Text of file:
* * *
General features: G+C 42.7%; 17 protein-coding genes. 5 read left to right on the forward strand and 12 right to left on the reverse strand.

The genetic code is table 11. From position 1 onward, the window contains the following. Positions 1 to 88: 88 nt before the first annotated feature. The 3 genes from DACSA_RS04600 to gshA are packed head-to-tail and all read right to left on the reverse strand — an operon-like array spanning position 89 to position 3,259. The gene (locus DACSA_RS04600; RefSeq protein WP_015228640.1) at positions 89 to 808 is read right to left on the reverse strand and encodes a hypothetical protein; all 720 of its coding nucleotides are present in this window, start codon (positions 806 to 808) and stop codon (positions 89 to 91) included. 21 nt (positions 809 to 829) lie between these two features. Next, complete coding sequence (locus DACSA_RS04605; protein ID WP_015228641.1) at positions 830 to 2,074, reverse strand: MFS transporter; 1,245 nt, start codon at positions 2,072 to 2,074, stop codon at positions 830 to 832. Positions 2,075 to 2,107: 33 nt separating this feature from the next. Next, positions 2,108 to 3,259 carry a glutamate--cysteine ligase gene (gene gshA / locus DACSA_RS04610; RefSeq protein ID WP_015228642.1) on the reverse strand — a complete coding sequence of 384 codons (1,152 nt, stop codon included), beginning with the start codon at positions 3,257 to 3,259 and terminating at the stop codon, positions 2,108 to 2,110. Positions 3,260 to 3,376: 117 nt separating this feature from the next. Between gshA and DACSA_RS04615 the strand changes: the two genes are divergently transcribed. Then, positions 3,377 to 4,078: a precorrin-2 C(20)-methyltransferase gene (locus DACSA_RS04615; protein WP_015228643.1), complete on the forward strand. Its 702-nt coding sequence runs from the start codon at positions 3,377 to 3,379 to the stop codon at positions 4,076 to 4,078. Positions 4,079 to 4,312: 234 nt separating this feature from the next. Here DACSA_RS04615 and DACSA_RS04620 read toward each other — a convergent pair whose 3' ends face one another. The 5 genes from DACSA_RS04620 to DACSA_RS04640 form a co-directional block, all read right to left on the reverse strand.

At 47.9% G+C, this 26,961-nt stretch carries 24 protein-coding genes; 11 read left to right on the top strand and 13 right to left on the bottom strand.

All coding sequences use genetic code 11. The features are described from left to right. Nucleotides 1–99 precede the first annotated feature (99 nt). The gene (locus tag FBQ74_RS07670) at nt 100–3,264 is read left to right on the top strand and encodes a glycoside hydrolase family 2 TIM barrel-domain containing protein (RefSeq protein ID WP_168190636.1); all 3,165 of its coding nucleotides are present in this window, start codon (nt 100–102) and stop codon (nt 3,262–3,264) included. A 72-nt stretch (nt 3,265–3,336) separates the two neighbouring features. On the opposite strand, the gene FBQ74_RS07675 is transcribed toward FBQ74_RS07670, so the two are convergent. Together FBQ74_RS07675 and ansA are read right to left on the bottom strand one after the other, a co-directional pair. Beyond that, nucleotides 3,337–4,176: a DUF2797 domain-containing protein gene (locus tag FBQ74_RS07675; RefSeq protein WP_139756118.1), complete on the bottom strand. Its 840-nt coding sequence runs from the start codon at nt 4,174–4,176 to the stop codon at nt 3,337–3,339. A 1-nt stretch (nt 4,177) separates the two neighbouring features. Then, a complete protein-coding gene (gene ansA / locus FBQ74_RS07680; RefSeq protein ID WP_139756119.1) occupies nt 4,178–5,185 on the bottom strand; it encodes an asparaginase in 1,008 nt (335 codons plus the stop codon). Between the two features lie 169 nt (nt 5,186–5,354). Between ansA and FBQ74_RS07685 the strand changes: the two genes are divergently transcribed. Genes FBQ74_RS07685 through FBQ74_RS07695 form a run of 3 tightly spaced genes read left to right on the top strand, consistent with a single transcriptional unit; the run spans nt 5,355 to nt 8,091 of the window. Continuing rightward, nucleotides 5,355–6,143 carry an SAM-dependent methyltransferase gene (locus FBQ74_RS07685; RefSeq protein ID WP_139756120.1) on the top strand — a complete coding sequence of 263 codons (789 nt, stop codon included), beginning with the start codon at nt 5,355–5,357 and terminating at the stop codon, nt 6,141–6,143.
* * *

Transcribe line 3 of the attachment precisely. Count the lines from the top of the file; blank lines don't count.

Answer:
At 47.9% G+C, this 26,961-nt stretch carries 24 protein-coding genes; 11 read left to right on the top strand and 13 right to left on the bottom strand.